US agency: Korean RAM unfairly subsidised

US agency: Korean RAM unfairly subsidised

The US Department of Commerce has preliminarily concluded that imports of some RAM chips from South Korea are illegally subsidised by the government there, allowing the US to start imposing import duty taxes.

The department's determination, against dynamic RAM (DRAM) devices from Hynix Semiconductor and other DRAM from South Korea, was prompted by a November 2002 complaint from Micron Technology, based in Boise, Idaho.

The Commerce Department will next hear evidence from interested parties, then is due to make a final determination by June 16. After that, the department would have to receive approval from the US International Trade Commission (ITC) before imposing a duty tax. The ITC decision is due by July 31, but it already ruled in December that US DRAM makers may have been harmed by South Korean subsidies.

Director of corporate communication for Micron, David Parker, said his company was pleased with the Commerce Department decision.

"We think this validates our view that illegal subsidies have occurred and that the appropriate duty should be approved," he said.

The Commerce Department's preliminary evidence has Hynix DRAM chips subsidised at a 57.37 per cent rate. Chips from Samsung Electronics were subsidised at a 0.16 per cent rate, the department said.

The US began imposing an import duty tax of 57.37 per cent on Hynix's loose DRAM and DRAM modules following the ruling on Tuesday.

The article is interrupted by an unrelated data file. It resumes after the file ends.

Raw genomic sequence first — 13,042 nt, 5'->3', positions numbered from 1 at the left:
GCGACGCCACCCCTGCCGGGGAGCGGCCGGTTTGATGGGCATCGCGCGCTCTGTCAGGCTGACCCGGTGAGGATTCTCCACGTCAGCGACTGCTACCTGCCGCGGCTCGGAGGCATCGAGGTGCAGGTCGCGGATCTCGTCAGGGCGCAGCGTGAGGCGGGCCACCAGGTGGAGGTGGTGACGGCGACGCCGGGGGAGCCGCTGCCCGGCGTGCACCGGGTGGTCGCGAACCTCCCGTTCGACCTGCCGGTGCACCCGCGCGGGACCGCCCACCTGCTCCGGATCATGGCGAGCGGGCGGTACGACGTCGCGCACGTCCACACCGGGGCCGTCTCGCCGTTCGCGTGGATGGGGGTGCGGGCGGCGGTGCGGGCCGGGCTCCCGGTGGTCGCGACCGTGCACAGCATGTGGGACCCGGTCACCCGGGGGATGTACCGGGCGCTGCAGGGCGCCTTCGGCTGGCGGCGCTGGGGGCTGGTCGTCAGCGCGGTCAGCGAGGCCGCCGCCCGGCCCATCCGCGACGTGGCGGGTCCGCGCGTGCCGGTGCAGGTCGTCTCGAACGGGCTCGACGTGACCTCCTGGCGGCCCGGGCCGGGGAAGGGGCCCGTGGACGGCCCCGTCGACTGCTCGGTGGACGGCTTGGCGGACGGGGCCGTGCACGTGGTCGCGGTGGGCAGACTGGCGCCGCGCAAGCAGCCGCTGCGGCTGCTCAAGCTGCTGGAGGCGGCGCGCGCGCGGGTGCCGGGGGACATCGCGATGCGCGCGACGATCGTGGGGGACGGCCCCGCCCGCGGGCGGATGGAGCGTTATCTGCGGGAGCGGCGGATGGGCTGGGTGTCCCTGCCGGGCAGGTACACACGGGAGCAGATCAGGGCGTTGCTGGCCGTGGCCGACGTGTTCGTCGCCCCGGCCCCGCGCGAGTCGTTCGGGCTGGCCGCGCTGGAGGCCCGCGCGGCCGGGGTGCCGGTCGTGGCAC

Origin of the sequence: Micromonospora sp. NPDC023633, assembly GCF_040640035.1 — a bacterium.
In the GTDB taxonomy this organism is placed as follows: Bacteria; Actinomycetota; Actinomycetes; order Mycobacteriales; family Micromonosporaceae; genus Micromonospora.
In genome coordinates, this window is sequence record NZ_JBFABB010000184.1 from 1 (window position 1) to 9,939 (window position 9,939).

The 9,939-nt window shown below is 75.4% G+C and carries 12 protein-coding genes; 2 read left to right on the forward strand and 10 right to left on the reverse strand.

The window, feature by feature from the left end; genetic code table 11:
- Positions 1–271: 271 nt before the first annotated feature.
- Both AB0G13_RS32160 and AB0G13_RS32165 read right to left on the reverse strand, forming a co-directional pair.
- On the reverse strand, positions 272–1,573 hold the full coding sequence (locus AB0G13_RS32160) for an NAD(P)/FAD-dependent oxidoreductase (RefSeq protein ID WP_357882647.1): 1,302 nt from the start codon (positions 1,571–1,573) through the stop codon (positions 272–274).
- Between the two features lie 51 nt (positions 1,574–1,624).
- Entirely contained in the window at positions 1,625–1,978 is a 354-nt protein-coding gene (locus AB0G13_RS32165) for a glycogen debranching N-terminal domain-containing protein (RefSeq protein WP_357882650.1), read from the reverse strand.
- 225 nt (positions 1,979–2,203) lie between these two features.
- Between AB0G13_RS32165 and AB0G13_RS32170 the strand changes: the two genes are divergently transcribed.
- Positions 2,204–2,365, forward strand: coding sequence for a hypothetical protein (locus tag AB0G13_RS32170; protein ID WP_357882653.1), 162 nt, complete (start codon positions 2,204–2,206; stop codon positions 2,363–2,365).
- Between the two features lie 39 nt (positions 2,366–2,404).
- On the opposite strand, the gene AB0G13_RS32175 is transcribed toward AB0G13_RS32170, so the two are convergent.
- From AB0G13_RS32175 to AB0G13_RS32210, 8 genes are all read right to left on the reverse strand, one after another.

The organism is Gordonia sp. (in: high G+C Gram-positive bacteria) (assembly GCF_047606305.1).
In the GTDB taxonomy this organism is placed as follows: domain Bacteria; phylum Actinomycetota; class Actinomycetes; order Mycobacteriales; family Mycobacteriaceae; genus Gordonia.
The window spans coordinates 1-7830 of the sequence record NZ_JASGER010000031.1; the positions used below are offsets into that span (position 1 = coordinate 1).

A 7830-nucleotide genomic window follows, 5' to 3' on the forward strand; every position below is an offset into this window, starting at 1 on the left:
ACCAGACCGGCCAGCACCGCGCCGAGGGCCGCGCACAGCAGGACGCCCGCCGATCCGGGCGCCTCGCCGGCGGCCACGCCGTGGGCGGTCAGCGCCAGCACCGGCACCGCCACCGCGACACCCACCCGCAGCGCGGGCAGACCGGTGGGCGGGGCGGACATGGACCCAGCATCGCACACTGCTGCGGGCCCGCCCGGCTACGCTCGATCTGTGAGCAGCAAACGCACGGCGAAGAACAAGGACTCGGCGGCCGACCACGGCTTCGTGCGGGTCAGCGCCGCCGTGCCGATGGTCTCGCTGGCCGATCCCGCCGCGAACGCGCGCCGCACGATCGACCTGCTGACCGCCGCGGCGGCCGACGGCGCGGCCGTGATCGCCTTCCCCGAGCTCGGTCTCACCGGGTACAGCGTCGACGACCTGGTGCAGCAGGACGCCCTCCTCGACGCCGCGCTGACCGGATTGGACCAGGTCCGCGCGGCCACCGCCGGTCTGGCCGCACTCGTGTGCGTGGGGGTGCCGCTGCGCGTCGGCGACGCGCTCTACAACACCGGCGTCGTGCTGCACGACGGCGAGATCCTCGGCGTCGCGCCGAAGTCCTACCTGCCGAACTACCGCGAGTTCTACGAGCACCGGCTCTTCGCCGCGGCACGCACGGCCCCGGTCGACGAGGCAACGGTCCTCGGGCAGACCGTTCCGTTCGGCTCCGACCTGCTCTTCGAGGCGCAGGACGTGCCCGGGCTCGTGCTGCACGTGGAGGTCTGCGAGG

The monies would be held in a fund until the final ruling, Gartner's principal analyst for semiconductors, said Richard Gordon, said.

Hynix vice-president, Oh-chul Kwon, disputed the department's numbers.

The department mistakenly concluded the Korean government provided financial support for a company restructuring effort in 2001 and 2002, Kwon said.

"Rather, the evidence demonstrated that the bank restructurings that were the focus of the allegations in this case were wholly decided by Hynix's creditors based on market principles," Kwon said.

He was confident the Commerce Department will still rule in favour of his company. "I have no doubt that at the end of this case Hynix will prevail and no additional import duties will be imposed on Hynix's shipments," he said.

Gordon said the duty tax shouldn't harm Hynix in the short term, because the company has a DRAM plant in Oregon that could serve the US market without paying duty taxes.

The Commerce Department ruling also did not affect RAM that was imported into the US as part of a PC.

But the European Union was considering a similar action against Hynix, and if both the US and EU levied duties against the company, it might dump its RAM in the Asian spot market, and that might in turn drive down RAM prices worldwide, Gordon said.

"It's a bad idea," Gordon said of the Commerce Department action. "In the long term, it'll damage companies like Micron, which it is supposed to protect."

In April 2002, Micron and Hynix signed a memo of understanding for Micron to buy Hynix's memory business for more than $US3 billion, but that deal later fell apart when the Hynix board rejected the offer.

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